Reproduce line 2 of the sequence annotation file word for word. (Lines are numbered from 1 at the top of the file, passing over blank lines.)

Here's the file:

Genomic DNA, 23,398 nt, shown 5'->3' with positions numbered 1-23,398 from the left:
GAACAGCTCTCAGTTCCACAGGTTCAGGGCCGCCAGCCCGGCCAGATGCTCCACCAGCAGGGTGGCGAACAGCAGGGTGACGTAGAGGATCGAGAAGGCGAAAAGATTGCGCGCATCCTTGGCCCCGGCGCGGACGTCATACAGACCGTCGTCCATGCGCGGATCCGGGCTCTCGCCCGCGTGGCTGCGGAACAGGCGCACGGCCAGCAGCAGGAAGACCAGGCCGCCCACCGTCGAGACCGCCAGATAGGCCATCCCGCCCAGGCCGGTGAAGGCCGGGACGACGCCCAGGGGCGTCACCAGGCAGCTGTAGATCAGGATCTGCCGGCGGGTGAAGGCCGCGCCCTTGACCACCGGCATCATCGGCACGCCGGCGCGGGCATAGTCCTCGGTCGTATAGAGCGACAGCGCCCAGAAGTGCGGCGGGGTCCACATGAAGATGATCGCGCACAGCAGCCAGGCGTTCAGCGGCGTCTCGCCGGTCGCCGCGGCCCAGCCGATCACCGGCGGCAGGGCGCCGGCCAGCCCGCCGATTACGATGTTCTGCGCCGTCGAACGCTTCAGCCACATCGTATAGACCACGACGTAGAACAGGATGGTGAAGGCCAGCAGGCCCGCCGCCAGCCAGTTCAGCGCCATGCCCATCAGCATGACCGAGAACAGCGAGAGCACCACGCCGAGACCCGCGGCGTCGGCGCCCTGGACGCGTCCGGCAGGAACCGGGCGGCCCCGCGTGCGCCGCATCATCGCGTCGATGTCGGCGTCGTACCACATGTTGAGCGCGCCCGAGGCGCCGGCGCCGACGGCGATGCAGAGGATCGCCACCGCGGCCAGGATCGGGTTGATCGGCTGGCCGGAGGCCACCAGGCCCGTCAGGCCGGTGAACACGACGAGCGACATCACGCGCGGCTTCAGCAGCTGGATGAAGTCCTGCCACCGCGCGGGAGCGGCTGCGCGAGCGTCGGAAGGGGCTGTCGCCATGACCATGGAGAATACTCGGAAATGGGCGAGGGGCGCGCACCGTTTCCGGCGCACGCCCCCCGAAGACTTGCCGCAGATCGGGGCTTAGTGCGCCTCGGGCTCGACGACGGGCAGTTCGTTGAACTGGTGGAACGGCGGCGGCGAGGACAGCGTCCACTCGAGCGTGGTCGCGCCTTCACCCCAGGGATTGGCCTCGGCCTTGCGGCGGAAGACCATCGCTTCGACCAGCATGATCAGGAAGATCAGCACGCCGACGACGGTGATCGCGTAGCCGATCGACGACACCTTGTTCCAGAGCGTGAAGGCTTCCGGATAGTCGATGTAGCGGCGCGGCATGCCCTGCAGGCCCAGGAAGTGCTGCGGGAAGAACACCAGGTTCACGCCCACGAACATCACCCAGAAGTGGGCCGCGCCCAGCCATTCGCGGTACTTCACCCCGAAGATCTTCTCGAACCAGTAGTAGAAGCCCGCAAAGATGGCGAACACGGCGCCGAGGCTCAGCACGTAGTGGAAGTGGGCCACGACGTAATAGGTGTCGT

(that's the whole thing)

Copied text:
GAACAGCTCTCAGTTCCACAGGTTCAGGGCCGCCAGCCCGGCCAGATGCTCCACCAGCAGGGTGGCGAACAGCAGGGTGACGTAGAGGATCGAGAAGGCGAAAAGATTGCGCGCATCCTTGGCCCCGGCGCGGACGTCATACAGACCGTCGTCCATGCGCGGATCCGGGCTCTCGCCCGCGTGGCTGCGGAACAGGCGCACGGCCAGCAGCAGGAAGACCAGGCCGCCCACCGTCGAGACCGCCAGATAGGCCATCCCGCCCAGGCCGGTGAAGGCCGGGACGACGCCCAGGGGCGTCACCAGGCAGCTGTAGATCAGGATCTGCCGGCGGGTGAAGGCCGCGCCCTTGACCACCGGCATCATCGGCACGCCGGCGCGGGCATAGTCCTCGGTCGTATAGAGCGACAGCGCCCAGAAGTGCGGCGGGGTCCACATGAAGATGATCGCGCACAGCAGCCAGGCGTTCAGCGGCGTCTCGCCGGTCGCCGCGGCCCAGCCGATCACCGGCGGCAGGGCGCCGGCCAGCCCGCCGATTACGATGTTCTGCGCCGTCGAACGCTTCAGCCACATCGTATAGACCACGACGTAGAACAGGATGGTGAAGGCCAGCAGGCCCGCCGCCAGCCAGTTCAGCGCCATGCCCATCAGCATGACCGAGAACAGCGAGAGCACCACGCCGAGACCCGCGGCGTCGGCGCCCTGGACGCGTCCGGCAGGAACCGGGCGGCCCCGCGTGCGCCGCATCATCGCGTCGATGTCGGCGTCGTACCACATGTTGAGCGCGCCCGAGGCGCCGGCGCCGACGGCGATGCAGAGGATCGCCACCGCGGCCAGGATCGGGTTGATCGGCTGGCCGGAGGCCACCAGGCCCGTCAGGCCGGTGAACACGACGAGCGACATCACGCGCGGCTTCAGCAGCTGGATGAAGTCCTGCCACCGCGCGGGAGCGGCTGCGCGAGCGTCGGAAGGGGCTGTCGCCATGACCATGGAGAATACTCGGAAATGGGCGAGGGGCGCGCACCGTTTCCGGCGCACGCCCCCCGAAGACTTGCCGCAGATCGGGGCTTAGTGCGCCTCGGGCTCGACGACGGGCAGTTCGTTGAACTGGTGGAACGGCGGCGGCGAGGACAGCGTCCACTCGAGCGTGGTCGCGCCTTCACCCCAGGGATTGGCCTCGGCCTTGCGGCGGAAGACCATCGCTTCGACCAGCATGATCAGGAAGATCAGCACGCCGACGACGGTGATCGCGTAGCCGATCGACGACACCTTGTTCCAGAGCGTGAAGGCTTCCGGATAGTCGATGTAGCGGCGCGGCATGCCCTGCAGGCCCAGGAAGTGCTGCGGGAAGAACACCAGGTTCACGCCCACGAACATCACCCAGAAGTGGGCCGCGCCCAGCCATTCGCGGTACTTCACCCCGAAGATCTTCTCGAACCAGTAGTAGAAGCCCGCAAAGATGGCGAACACGGCGCCGAGGCTCAGCACGTAGTGGAAGTGGGCCACGACGTAATAGGTGTCGT